By Liya Kebede
There is nothing quite like the open-air markets in Africa. They are saturated with colour and brimming with energy. It was during a walk through my favourite artisanal bazaar in Addis, filled with traditional Ethiopian weaving, that the idea first took root that I could cultivate a fashion line, right here in my hometown.
Lemlem means “to bloom” in Amharic and my philosophy in starting this line in Ethiopia was that Africa could give rise to a successful global brand that lays down a local value chain — revitalising international demand for traditional craftsmanship and creating jobs.
Overall, many designers take inspiration from Africa, but few actually make high-end fashion that is inherently African, in Africa. I think this is due to the deep-seated notion that it simply cannot be done. So for Africa to join the global fashion system, we must dispel two of the biggest misconceptions holding back investment in the continent.
1. There is too much red tape to succeed
At first glance, the continent seems like a complicated place to do business — full of challenges with regulations, infrastructure and management.
I understand this well from my own experience. My label still grapples with lengthy, bureaucratic tax and customs processes and gaps in infrastructure — for example, the frequent power shortages at our site in Addis — can interrupt production and delay shipping. What’s more, in a country where only an estimated 2 percent of the population has access to the internet, the “email culture” in which a decision can be communicated and acted upon quickly has yet to take hold.
However, I take a long-term view. These obstacles are real but they are changing. In Ethiopia, the authorities are making a special effort to attract investors and build out the textile industry. Many Chinese factories are setting up facilities in the country to capitalise on these opportunities. Labour cost and availability are obviously a big part of Ethiopia’s appeal — but so are its government incentives and pro-business regulations.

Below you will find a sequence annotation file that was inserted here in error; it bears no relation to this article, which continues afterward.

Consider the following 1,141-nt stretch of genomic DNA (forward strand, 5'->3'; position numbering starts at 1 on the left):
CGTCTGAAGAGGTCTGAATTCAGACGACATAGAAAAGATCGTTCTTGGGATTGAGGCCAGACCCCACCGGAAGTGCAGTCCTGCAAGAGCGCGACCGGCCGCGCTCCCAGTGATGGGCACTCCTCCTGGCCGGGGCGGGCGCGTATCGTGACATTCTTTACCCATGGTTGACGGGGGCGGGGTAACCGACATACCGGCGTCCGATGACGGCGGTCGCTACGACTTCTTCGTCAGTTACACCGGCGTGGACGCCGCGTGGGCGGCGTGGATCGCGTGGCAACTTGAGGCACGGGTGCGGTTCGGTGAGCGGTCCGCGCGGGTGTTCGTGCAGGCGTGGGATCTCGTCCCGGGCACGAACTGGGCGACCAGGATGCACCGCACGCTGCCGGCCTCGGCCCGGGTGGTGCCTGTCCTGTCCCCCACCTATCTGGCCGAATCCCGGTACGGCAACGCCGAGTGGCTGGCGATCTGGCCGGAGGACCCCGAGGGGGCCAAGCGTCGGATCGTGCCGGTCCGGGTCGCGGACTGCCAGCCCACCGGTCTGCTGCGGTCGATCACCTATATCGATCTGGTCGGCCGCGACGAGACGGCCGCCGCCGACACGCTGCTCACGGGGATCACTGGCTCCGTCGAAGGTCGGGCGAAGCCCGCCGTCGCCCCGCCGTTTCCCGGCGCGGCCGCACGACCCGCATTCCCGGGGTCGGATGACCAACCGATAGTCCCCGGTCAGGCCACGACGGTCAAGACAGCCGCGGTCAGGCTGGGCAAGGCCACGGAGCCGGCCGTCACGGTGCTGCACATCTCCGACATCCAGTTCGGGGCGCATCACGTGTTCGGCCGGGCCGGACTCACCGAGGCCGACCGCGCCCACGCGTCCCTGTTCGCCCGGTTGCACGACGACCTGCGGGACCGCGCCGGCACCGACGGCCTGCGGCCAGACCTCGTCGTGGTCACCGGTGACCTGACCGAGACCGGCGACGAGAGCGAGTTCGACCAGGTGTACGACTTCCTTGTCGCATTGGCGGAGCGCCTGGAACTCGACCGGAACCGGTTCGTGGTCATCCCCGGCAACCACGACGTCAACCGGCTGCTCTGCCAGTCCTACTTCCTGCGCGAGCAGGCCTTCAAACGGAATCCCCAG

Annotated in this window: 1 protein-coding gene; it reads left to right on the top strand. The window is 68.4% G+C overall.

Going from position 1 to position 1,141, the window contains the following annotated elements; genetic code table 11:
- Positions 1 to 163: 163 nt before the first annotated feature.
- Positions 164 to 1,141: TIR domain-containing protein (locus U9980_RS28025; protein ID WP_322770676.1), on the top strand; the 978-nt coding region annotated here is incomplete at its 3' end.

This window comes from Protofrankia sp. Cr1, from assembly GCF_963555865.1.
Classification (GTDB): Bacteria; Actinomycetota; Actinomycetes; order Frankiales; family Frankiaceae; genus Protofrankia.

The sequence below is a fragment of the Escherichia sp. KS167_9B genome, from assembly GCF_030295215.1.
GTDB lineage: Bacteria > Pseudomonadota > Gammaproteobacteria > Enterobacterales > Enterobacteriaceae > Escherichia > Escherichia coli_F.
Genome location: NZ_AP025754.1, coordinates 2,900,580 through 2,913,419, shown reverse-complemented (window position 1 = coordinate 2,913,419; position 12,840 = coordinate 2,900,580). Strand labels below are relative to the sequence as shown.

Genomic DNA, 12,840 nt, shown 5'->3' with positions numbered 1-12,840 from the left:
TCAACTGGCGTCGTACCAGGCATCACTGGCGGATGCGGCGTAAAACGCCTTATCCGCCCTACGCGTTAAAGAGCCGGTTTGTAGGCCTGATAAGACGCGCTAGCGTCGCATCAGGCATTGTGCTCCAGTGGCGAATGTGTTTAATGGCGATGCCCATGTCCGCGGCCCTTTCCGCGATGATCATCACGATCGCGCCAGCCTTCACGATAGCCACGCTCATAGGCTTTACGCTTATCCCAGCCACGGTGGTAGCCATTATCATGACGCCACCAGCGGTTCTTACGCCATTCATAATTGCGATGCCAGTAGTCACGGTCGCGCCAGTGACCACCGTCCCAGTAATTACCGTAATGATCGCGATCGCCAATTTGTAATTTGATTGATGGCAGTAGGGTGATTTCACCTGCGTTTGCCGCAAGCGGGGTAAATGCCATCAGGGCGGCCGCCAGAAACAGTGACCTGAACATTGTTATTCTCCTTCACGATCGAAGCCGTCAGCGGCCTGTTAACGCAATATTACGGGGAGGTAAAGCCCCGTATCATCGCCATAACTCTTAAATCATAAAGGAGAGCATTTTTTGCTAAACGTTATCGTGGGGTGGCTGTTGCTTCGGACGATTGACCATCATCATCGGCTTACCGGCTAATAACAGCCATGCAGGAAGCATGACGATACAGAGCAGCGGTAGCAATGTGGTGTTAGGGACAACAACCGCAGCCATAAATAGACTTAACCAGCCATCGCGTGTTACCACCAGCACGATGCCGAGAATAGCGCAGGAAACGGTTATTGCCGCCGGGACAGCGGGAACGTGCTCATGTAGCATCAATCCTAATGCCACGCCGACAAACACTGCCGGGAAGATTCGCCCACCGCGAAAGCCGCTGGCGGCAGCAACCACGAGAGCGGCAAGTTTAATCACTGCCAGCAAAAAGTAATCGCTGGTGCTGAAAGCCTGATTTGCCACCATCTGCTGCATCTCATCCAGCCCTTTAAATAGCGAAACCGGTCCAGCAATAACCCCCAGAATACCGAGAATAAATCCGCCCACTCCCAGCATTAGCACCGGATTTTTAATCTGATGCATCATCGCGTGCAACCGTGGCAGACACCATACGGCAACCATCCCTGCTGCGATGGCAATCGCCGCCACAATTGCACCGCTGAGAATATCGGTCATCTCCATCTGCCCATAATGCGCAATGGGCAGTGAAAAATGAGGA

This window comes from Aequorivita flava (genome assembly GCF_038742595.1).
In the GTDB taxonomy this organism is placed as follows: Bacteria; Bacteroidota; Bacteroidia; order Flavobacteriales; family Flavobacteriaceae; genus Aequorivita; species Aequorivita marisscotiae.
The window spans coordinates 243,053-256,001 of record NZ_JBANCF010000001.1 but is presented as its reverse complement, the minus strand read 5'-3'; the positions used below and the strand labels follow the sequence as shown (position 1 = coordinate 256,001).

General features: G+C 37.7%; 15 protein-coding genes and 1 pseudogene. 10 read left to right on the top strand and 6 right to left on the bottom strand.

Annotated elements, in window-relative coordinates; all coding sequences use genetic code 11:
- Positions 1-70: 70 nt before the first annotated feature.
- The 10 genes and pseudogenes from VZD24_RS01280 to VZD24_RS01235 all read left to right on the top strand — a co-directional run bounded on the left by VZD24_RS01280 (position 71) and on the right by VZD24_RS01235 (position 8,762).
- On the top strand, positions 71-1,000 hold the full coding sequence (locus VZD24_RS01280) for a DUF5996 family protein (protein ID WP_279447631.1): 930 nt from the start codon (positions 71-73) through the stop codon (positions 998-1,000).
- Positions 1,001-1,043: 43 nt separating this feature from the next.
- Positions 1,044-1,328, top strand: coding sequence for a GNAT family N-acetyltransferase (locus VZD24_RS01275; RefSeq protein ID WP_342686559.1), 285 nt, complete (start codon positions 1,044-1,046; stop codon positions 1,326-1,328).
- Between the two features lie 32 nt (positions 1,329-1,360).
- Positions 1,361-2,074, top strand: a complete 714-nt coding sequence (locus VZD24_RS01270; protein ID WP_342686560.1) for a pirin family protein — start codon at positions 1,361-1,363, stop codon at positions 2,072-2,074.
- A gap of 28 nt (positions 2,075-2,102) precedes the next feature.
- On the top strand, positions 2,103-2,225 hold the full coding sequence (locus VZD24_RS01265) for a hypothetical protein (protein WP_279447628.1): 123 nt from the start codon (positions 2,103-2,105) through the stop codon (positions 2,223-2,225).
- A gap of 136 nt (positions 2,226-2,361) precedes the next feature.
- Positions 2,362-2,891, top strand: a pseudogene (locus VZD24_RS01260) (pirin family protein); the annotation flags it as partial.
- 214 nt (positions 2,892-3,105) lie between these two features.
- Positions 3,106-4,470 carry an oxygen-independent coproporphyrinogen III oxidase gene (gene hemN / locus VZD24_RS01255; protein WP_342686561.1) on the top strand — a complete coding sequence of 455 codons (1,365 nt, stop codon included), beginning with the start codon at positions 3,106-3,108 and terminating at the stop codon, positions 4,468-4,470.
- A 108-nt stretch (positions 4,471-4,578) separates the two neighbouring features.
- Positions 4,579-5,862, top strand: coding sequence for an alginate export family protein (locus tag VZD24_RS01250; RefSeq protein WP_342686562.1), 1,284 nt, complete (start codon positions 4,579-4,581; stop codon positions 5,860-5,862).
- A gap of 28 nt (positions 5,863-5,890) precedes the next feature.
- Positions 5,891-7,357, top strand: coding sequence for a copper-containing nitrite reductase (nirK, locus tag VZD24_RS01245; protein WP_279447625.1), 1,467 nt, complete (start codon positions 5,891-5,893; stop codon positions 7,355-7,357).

As for bridging differences in management style, this requires nurturing deep relationships with local partners and working with them to create a better business climate. At Lemlem, we partner with local workshops: our business depends on their hard work, and their business depends on ours. Only through that mutual commitment can we overcome the uncertainties of manufacturing in a developing region.
2. Africa needs charity more than investment
It’s often a forgone conclusion that Africa is a place of intense need. And as the continent’s 54 countries pass through varying stages of development, there certainly are major economic, social and political challenges that must be addressed.
“Give a man a fish and you feed him for a day; teach a man to fish and you feed him for a lifetime.”
Charity is definitely still needed. However, building businesses in Africa employs workers and creates more long-lasting, sustainable impact. Nothing says it better than the proverb: “Give a man a fish and you feed him for a day; teach a man to fish and you feed him for a lifetime.”
What is more, building strong domestic businesses can provide local people with a creative, rewarding vocation. In eight years, Lemlem has employed hundreds of weavers, allowing them to not only raise families and send their children to school — but also creating work that they take pride in. The excitement in their eyes when they see the clothes they made featured in Vogue is unimaginable.
On a macro scale, the emerging markets in Africa are soaring. Africa is home to six of the top ten fastest-growing economies in the world, it boasts the world’s fastest-growing middle class and has a rapidly emerging class of high-net-worth individuals that is growing at more than twice the rate of its peer group in Asia.
To match this, a new movement of local designers are launching brands that — instead of just manufacturing on the continent, borrowing from it or romanticising about it — are truly African brands. As businesses like Lemlem develop, we are gaining the confidence to spread our wings, expand manufacturing into other African countries and product categories, and present a new point of view that captures the imagination of consumers and retailers in a sea of sameness.
Now more than ever, it is time to set aside the misconceptions that Africa is too poor or too complex for the fashion industry to invest in. We must invest money, talent and resources in building brands that are made in — and for — Africa.
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